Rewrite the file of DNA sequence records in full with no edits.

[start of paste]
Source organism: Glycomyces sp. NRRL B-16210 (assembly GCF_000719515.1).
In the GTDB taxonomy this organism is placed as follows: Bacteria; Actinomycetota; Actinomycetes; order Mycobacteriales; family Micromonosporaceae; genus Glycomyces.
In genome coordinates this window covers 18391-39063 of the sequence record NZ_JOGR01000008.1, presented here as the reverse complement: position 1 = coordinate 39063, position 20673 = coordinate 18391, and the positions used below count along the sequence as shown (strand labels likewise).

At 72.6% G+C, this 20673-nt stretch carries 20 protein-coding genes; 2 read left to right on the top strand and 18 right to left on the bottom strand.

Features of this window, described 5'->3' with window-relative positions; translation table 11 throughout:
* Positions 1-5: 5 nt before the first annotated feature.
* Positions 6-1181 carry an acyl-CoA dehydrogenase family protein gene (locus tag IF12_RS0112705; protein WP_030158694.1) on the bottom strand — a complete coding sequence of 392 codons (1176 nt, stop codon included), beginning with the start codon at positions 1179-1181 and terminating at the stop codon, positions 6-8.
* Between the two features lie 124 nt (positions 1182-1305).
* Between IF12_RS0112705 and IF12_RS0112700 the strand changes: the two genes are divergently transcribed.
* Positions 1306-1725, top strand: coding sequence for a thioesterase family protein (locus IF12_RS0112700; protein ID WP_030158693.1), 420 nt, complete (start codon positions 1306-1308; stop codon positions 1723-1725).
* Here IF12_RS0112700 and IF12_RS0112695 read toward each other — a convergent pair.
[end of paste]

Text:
Source organism: Glycomyces sp. NRRL B-16210 (assembly GCF_000719515.1).
In the GTDB taxonomy this organism is placed as follows: Bacteria; Actinomycetota; Actinomycetes; order Mycobacteriales; family Micromonosporaceae; genus Glycomyces.
In genome coordinates this window covers 18391-39063 of the sequence record NZ_JOGR01000008.1, presented here as the reverse complement: position 1 = coordinate 39063, position 20673 = coordinate 18391, and the positions used below count along the sequence as shown (strand labels likewise).

At 72.6% G+C, this 20673-nt stretch carries 20 protein-coding genes; 2 read left to right on the top strand and 18 right to left on the bottom strand.

Features of this window, described 5'->3' with window-relative positions; translation table 11 throughout:
* Positions 1-5: 5 nt before the first annotated feature.
* Positions 6-1181 carry an acyl-CoA dehydrogenase family protein gene (locus tag IF12_RS0112705; protein WP_030158694.1) on the bottom strand — a complete coding sequence of 392 codons (1176 nt, stop codon included), beginning with the start codon at positions 1179-1181 and terminating at the stop codon, positions 6-8.
* Between the two features lie 124 nt (positions 1182-1305).
* Between IF12_RS0112705 and IF12_RS0112700 the strand changes: the two genes are divergently transcribed.
* Positions 1306-1725, top strand: coding sequence for a thioesterase family protein (locus IF12_RS0112700; protein ID WP_030158693.1), 420 nt, complete (start codon positions 1306-1308; stop codon positions 1723-1725).
* Here IF12_RS0112700 and IF12_RS0112695 read toward each other — a convergent pair.